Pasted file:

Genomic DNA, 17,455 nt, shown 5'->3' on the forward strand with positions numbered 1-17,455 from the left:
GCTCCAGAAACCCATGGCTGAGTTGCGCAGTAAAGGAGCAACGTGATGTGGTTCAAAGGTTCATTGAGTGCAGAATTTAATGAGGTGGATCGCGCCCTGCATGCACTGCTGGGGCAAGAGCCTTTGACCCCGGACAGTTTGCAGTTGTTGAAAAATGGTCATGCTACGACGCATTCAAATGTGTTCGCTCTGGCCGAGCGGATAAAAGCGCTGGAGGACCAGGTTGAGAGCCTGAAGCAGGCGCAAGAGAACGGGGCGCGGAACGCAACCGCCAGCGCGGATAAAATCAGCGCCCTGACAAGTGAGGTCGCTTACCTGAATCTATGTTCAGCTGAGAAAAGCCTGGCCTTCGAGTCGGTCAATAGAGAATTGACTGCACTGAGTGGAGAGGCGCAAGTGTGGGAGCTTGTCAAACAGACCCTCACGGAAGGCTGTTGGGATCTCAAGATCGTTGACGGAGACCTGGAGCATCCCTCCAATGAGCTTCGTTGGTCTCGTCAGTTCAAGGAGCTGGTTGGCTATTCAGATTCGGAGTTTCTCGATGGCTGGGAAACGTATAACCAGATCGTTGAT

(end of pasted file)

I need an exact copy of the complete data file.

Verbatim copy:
Genomic DNA, 17,455 nt, shown 5'->3' on the forward strand with positions numbered 1-17,455 from the left:
GCTCCAGAAACCCATGGCTGAGTTGCGCAGTAAAGGAGCAACGTGATGTGGTTCAAAGGTTCATTGAGTGCAGAATTTAATGAGGTGGATCGCGCCCTGCATGCACTGCTGGGGCAAGAGCCTTTGACCCCGGACAGTTTGCAGTTGTTGAAAAATGGTCATGCTACGACGCATTCAAATGTGTTCGCTCTGGCCGAGCGGATAAAAGCGCTGGAGGACCAGGTTGAGAGCCTGAAGCAGGCGCAAGAGAACGGGGCGCGGAACGCAACCGCCAGCGCGGATAAAATCAGCGCCCTGACAAGTGAGGTCGCTTACCTGAATCTATGTTCAGCTGAGAAAAGCCTGGCCTTCGAGTCGGTCAATAGAGAATTGACTGCACTGAGTGGAGAGGCGCAAGTGTGGGAGCTTGTCAAACAGACCCTCACGGAAGGCTGTTGGGATCTCAAGATCGTTGACGGAGACCTGGAGCATCCCTCCAATGAGCTTCGTTGGTCTCGTCAGTTCAAGGAGCTGGTTGGCTATTCAGATTCGGAGTTTCTCGATGGCTGGGAAACGTATAACCAGATCGTTGAT